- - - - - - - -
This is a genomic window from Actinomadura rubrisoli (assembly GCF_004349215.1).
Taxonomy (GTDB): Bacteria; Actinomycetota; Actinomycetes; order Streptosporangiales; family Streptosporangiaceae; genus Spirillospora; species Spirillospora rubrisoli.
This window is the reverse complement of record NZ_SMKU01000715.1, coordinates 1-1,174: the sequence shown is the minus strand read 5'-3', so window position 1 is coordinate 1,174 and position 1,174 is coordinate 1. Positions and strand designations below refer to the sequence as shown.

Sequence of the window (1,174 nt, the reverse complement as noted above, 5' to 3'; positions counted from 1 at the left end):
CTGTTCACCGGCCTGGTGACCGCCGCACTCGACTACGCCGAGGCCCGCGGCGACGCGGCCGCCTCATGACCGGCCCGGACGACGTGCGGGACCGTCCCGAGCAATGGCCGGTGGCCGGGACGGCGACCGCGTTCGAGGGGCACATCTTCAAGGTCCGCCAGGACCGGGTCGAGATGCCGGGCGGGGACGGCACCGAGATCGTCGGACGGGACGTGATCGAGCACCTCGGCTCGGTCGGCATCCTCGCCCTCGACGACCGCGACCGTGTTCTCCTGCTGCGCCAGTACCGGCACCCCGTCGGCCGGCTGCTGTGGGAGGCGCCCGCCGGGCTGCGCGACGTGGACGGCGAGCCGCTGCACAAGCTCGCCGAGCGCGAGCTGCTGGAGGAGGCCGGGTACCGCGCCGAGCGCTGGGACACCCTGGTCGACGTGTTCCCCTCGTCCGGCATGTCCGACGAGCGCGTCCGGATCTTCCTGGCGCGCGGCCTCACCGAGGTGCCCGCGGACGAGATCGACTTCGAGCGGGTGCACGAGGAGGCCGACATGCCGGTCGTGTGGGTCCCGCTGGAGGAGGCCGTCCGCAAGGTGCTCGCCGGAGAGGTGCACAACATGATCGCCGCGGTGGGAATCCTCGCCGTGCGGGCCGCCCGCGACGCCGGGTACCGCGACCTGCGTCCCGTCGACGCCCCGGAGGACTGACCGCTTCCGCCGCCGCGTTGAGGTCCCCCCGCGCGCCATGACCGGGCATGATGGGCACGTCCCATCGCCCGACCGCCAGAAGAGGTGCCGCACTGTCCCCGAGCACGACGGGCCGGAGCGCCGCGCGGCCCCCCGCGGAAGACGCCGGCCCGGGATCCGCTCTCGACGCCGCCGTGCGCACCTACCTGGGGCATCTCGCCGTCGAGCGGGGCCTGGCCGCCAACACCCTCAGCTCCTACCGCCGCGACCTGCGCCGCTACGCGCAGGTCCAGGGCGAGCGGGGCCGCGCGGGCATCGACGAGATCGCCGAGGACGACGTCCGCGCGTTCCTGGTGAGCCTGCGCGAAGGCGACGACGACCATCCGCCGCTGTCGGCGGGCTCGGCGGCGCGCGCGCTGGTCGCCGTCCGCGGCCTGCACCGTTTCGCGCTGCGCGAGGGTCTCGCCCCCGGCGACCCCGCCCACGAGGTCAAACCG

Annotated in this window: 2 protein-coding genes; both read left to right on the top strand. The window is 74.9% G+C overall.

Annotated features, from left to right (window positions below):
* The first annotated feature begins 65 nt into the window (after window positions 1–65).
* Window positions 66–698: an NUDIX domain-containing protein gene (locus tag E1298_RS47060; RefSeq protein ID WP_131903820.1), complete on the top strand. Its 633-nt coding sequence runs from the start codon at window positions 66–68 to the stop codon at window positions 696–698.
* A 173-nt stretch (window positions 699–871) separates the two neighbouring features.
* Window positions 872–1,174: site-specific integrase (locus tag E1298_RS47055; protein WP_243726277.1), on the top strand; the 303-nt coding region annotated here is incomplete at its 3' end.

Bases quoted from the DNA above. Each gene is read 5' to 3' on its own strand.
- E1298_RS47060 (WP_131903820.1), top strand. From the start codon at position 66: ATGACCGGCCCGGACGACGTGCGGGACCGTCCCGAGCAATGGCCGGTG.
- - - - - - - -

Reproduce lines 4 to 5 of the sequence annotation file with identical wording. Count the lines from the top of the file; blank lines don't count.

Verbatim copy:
Sequence of the window (1,174 nt, the reverse complement as noted above, 5' to 3'; positions counted from 1 at the left end):
CTGTTCACCGGCCTGGTGACCGCCGCACTCGACTACGCCGAGGCCCGCGGCGACGCGGCCGCCTCATGACCGGCCCGGACGACGTGCGGGACCGTCCCGAGCAATGGCCGGTGGCCGGGACGGCGACCGCGTTCGAGGGGCACATCTTCAAGGTCCGCCAGGACCGGGTCGAGATGCCGGGCGGGGACGGCACCGAGATCGTCGGACGGGACGTGATCGAGCACCTCGGCTCGGTCGGCATCCTCGCCCTCGACGACCGCGACCGTGTTCTCCTGCTGCGCCAGTACCGGCACCCCGTCGGCCGGCTGCTGTGGGAGGCGCCCGCCGGGCTGCGCGACGTGGACGGCGAGCCGCTGCACAAGCTCGCCGAGCGCGAGCTGCTGGAGGAGGCCGGGTACCGCGCCGAGCGCTGGGACACCCTGGTCGACGTGTTCCCCTCGTCCGGCATGTCCGACGAGCGCGTCCGGATCTTCCTGGCGCGCGGCCTCACCGAGGTGCCCGCGGACGAGATCGACTTCGAGCGGGTGCACGAGGAGGCCGACATGCCGGTCGTGTGGGTCCCGCTGGAGGAGGCCGTCCGCAAGGTGCTCGCCGGAGAGGTGCACAACATGATCGCCGCGGTGGGAATCCTCGCCGTGCGGGCCGCCCGCGACGCCGGGTACCGCGACCTGCGTCCCGTCGACGCCCCGGAGGACTGACCGCTTCCGCCGCCGCGTTGAGGTCCCCCCGCGCGCCATGACCGGGCATGATGGGCACGTCCCATCGCCCGACCGCCAGAAGAGGTGCCGCACTGTCCCCGAGCACGACGGGCCGGAGCGCCGCGCGGCCCCCCGCGGAAGACGCCGGCCCGGGATCCGCTCTCGACGCCGCCGTGCGCACCTACCTGGGGCATCTCGCCGTCGAGCGGGGCCTGGCCGCCAACACCCTCAGCTCCTACCGCCGCGACCTGCGCCGCTACGCGCAGGTCCAGGGCGAGCGGGGCCGCGCGGGCATCGACGAGATCGCCGAGGACGACGTCCGCGCGTTCCTGGTGAGCCTGCGCGAAGGCGACGACGACCATCCGCCGCTGTCGGCGGGCTCGGCGGCGCGCGCGCTGGTCGCCGTCCGCGGCCTGCACCGTTTCGCGCTGCGCGAGGGTCTCGCCCCCGGCGACCCCGCCCACGAGGTCAAACCG